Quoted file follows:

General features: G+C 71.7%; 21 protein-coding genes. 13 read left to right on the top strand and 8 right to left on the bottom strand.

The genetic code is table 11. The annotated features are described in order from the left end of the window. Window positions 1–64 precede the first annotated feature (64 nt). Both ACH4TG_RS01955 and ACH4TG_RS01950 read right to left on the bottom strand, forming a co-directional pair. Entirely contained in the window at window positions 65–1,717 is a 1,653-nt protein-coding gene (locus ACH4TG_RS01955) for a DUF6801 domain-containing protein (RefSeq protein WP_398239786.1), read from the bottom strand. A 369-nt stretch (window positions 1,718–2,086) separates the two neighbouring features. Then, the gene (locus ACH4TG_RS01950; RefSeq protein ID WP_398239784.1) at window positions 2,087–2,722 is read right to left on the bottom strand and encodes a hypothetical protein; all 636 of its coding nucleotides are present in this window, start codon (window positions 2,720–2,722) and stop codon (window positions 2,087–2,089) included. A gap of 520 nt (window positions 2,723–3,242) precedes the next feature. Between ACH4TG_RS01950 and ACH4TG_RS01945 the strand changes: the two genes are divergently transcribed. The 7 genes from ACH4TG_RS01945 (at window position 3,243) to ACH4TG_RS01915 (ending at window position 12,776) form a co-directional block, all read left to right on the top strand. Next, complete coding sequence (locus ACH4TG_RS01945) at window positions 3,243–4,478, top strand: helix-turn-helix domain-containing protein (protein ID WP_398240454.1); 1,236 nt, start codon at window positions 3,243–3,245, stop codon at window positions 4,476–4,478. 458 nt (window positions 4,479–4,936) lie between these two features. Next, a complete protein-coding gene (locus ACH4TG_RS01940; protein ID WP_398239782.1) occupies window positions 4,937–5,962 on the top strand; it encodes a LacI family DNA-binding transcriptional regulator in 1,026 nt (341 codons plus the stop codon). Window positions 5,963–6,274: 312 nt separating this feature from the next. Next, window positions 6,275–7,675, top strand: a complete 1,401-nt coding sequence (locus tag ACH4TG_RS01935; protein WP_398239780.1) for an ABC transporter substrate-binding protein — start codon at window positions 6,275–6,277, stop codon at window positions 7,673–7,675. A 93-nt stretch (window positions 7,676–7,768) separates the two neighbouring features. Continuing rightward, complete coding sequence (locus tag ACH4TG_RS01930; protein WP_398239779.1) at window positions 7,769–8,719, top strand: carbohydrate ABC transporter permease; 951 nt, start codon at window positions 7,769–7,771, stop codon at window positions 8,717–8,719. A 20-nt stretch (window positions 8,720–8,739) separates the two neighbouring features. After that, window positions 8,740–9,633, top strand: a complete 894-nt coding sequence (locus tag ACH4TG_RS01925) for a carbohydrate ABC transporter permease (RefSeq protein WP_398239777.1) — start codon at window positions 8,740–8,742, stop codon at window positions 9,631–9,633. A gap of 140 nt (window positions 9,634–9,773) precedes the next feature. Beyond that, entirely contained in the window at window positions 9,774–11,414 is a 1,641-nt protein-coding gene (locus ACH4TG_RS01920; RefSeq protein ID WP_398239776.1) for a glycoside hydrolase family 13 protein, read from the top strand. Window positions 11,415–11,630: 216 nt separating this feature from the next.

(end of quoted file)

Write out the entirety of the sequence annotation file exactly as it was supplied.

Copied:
General features: G+C 71.7%; 21 protein-coding genes. 13 read left to right on the top strand and 8 right to left on the bottom strand.

The genetic code is table 11. The annotated features are described in order from the left end of the window. Window positions 1–64 precede the first annotated feature (64 nt). Both ACH4TG_RS01955 and ACH4TG_RS01950 read right to left on the bottom strand, forming a co-directional pair. Entirely contained in the window at window positions 65–1,717 is a 1,653-nt protein-coding gene (locus ACH4TG_RS01955) for a DUF6801 domain-containing protein (RefSeq protein WP_398239786.1), read from the bottom strand. A 369-nt stretch (window positions 1,718–2,086) separates the two neighbouring features. Then, the gene (locus ACH4TG_RS01950; RefSeq protein ID WP_398239784.1) at window positions 2,087–2,722 is read right to left on the bottom strand and encodes a hypothetical protein; all 636 of its coding nucleotides are present in this window, start codon (window positions 2,720–2,722) and stop codon (window positions 2,087–2,089) included. A gap of 520 nt (window positions 2,723–3,242) precedes the next feature. Between ACH4TG_RS01950 and ACH4TG_RS01945 the strand changes: the two genes are divergently transcribed. The 7 genes from ACH4TG_RS01945 (at window position 3,243) to ACH4TG_RS01915 (ending at window position 12,776) form a co-directional block, all read left to right on the top strand. Next, complete coding sequence (locus ACH4TG_RS01945) at window positions 3,243–4,478, top strand: helix-turn-helix domain-containing protein (protein ID WP_398240454.1); 1,236 nt, start codon at window positions 3,243–3,245, stop codon at window positions 4,476–4,478. 458 nt (window positions 4,479–4,936) lie between these two features. Next, a complete protein-coding gene (locus ACH4TG_RS01940; protein ID WP_398239782.1) occupies window positions 4,937–5,962 on the top strand; it encodes a LacI family DNA-binding transcriptional regulator in 1,026 nt (341 codons plus the stop codon). Window positions 5,963–6,274: 312 nt separating this feature from the next. Next, window positions 6,275–7,675, top strand: a complete 1,401-nt coding sequence (locus tag ACH4TG_RS01935; protein WP_398239780.1) for an ABC transporter substrate-binding protein — start codon at window positions 6,275–6,277, stop codon at window positions 7,673–7,675. A 93-nt stretch (window positions 7,676–7,768) separates the two neighbouring features. Continuing rightward, complete coding sequence (locus tag ACH4TG_RS01930; protein WP_398239779.1) at window positions 7,769–8,719, top strand: carbohydrate ABC transporter permease; 951 nt, start codon at window positions 7,769–7,771, stop codon at window positions 8,717–8,719. A 20-nt stretch (window positions 8,720–8,739) separates the two neighbouring features. After that, window positions 8,740–9,633, top strand: a complete 894-nt coding sequence (locus tag ACH4TG_RS01925) for a carbohydrate ABC transporter permease (RefSeq protein WP_398239777.1) — start codon at window positions 8,740–8,742, stop codon at window positions 9,631–9,633. A gap of 140 nt (window positions 9,634–9,773) precedes the next feature. Beyond that, entirely contained in the window at window positions 9,774–11,414 is a 1,641-nt protein-coding gene (locus ACH4TG_RS01920; RefSeq protein ID WP_398239776.1) for a glycoside hydrolase family 13 protein, read from the top strand. Window positions 11,415–11,630: 216 nt separating this feature from the next.